Afghanistan Analysts Network – English

Context and Culture

X-Factor Football: Afghanistan’s New Football Premier League

Thomas Ruttig 7 min

Afghanistan’s first-ever professional football league has reached the semi-final stage. This has lifted Afghan football – which has been part of international football since the 1948 London Olympics – to a new level of organisation. For the first time, Afghanistan has a club competition, something which, in most countries, is the basis for selecting the national team. So far, no-one has really been able to say that the Afghan national teams which competed in qualifiers for World Cups or Olympic Games actually fielded the best players in the country. However, the way the new league has been established – in a game show format and with regional, not city teams – also raises some questions, says Thomas Ruttig, AAN Senior Analyst (and once a Berlin under-14 football champion with one of the German capital’s most prestigious clubs, 1. FC Union).

After almost two weeks of competition, the semi-finals of Afghanistan’s first professional football league have been set: De Maiwand Atalan, the southern regions team, will face the easterners of De Spinghar Bazanon 2 October, while, the following day, the northerners of Simorgh Alborz play Oqaban-e Hindukushfrom the northeast. The new league has been met with enthusiasm by spectators and players alike, especially given the goal-rich matches played so far (28 goals over eight games). The fact of this league has brought Afghanistan a step closer to having a regular football system on the basis of which a good national team can be selected.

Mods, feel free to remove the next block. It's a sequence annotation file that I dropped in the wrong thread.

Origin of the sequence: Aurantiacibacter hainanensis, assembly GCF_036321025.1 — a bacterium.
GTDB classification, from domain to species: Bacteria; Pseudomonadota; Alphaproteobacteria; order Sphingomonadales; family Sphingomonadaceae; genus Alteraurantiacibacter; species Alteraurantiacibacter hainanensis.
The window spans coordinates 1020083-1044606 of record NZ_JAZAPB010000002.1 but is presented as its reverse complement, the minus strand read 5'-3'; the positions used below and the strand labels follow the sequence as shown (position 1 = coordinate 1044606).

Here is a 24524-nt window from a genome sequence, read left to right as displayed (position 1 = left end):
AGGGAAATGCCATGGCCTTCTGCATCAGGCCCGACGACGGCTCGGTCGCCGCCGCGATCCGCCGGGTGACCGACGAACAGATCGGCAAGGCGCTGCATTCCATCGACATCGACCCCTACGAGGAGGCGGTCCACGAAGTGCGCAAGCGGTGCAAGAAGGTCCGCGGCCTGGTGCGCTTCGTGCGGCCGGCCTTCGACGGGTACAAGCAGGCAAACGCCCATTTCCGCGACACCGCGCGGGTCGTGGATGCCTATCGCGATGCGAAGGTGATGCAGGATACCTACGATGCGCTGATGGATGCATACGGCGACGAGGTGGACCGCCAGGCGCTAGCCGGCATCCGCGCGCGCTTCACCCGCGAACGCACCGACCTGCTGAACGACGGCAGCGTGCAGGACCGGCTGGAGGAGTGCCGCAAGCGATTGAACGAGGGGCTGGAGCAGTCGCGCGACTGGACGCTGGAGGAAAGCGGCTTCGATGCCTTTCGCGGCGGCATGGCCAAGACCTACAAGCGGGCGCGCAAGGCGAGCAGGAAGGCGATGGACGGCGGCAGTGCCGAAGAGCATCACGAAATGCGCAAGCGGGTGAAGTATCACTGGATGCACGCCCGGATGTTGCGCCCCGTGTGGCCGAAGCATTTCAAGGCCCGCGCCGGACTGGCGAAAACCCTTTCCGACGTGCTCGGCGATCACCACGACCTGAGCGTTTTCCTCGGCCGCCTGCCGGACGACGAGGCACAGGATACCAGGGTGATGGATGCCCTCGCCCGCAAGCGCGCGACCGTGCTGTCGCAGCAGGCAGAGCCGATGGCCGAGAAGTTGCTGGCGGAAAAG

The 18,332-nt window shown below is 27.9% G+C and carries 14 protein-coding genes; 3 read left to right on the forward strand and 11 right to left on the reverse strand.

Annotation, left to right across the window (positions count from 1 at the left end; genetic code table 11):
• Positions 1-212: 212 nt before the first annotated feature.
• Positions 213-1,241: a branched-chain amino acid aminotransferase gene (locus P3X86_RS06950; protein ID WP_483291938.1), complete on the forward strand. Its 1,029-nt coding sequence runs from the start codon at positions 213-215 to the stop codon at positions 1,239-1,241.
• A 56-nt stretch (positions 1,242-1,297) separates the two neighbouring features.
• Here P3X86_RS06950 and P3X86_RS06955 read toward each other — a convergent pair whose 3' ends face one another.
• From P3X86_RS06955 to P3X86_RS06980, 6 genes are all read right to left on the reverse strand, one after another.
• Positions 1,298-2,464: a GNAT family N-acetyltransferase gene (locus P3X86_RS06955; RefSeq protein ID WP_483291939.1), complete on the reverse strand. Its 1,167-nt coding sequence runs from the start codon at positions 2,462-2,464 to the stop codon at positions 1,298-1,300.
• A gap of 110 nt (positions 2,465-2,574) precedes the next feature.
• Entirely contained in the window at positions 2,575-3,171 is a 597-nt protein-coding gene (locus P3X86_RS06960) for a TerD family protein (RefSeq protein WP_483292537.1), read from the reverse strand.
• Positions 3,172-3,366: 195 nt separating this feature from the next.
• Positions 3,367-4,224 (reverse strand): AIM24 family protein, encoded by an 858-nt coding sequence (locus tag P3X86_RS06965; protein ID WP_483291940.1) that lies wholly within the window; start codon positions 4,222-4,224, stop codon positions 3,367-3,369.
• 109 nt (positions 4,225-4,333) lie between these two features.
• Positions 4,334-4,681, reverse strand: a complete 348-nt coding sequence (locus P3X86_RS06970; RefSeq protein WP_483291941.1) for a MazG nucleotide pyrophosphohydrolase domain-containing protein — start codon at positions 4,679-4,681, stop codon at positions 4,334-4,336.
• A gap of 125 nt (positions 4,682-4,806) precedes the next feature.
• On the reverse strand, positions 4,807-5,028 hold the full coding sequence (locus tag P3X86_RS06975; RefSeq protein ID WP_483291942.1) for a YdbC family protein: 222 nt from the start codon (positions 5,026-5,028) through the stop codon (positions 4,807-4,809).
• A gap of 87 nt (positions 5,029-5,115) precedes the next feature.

Afghanistan’s Football Federation (AFF) was founded as early as 1933. It became a member of FIFA, the worldwide football association, in 1948 and was a co-founder of the Asian Football Confederation (AFC) in 1954. The first club – Mahmudiya FC – was established in 1934.(1) Despite these decades of footballing history, the country’s players have lacked international exposure, particularly in the last three decades of war. This was due not only to long periods of international isolation – during the Soviet occupation (1979-89), the mujahedin period and the Taleban regime (1996-2001)(2) but also to the lack of an organised country-wide league.

Lacking a national championship, cricket, a relative newcomer in Afghan sports (brought home by refugees from Pakistan), has overtaken football as Afghanistan’s number one team sport, not least because of the success of Afghan teams on the top international level. On the other hand, hockey, once very popular and relatively successful, seems to be almost completely forgotten. It is difficult to gauge, however, whether wrestling or bodybuilding – link – mobilise more participants than football or cricket. And then there is buzkashi, the national sport on horseback, of course. To get it on the international level, though, Afghanistan first needs to persuade its Turkic Central Asian neighbours to join in and organise regional tournaments.